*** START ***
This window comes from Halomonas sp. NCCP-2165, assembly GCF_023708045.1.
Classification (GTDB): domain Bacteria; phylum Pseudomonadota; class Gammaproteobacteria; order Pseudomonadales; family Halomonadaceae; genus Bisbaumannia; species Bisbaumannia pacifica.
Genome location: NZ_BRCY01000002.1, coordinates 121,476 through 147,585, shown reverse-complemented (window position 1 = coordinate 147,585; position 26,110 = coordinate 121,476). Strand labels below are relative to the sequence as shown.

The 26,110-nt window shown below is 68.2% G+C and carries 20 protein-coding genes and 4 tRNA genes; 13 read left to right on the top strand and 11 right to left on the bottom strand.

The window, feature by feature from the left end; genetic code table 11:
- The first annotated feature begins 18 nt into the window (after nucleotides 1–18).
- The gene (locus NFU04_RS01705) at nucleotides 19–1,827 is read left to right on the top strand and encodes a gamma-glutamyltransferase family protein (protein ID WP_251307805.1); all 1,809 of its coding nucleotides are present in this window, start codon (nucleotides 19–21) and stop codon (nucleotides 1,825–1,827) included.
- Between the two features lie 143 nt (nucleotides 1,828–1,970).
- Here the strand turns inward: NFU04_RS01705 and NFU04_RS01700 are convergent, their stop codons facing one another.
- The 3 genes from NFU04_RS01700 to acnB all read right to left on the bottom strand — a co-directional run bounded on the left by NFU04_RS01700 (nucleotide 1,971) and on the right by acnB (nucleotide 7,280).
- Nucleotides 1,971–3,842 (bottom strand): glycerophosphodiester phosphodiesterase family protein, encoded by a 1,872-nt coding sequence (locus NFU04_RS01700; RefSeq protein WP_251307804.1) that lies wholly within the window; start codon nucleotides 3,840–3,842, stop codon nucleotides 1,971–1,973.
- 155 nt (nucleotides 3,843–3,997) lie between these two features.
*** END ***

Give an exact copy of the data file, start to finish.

This window comes from Halomonas sp. NCCP-2165, assembly GCF_023708045.1.
Classification (GTDB): domain Bacteria; phylum Pseudomonadota; class Gammaproteobacteria; order Pseudomonadales; family Halomonadaceae; genus Bisbaumannia; species Bisbaumannia pacifica.
Genome location: NZ_BRCY01000002.1, coordinates 121,476 through 147,585, shown reverse-complemented (window position 1 = coordinate 147,585; position 26,110 = coordinate 121,476). Strand labels below are relative to the sequence as shown.

The 26,110-nt window shown below is 68.2% G+C and carries 20 protein-coding genes and 4 tRNA genes; 13 read left to right on the top strand and 11 right to left on the bottom strand.

The window, feature by feature from the left end; genetic code table 11:
- The first annotated feature begins 18 nt into the window (after nucleotides 1–18).
- The gene (locus NFU04_RS01705) at nucleotides 19–1,827 is read left to right on the top strand and encodes a gamma-glutamyltransferase family protein (protein ID WP_251307805.1); all 1,809 of its coding nucleotides are present in this window, start codon (nucleotides 19–21) and stop codon (nucleotides 1,825–1,827) included.
- Between the two features lie 143 nt (nucleotides 1,828–1,970).
- Here the strand turns inward: NFU04_RS01705 and NFU04_RS01700 are convergent, their stop codons facing one another.
- The 3 genes from NFU04_RS01700 to acnB all read right to left on the bottom strand — a co-directional run bounded on the left by NFU04_RS01700 (nucleotide 1,971) and on the right by acnB (nucleotide 7,280).
- Nucleotides 1,971–3,842 (bottom strand): glycerophosphodiester phosphodiesterase family protein, encoded by a 1,872-nt coding sequence (locus NFU04_RS01700; RefSeq protein WP_251307804.1) that lies wholly within the window; start codon nucleotides 3,840–3,842, stop codon nucleotides 1,971–1,973.
- 155 nt (nucleotides 3,843–3,997) lie between these two features.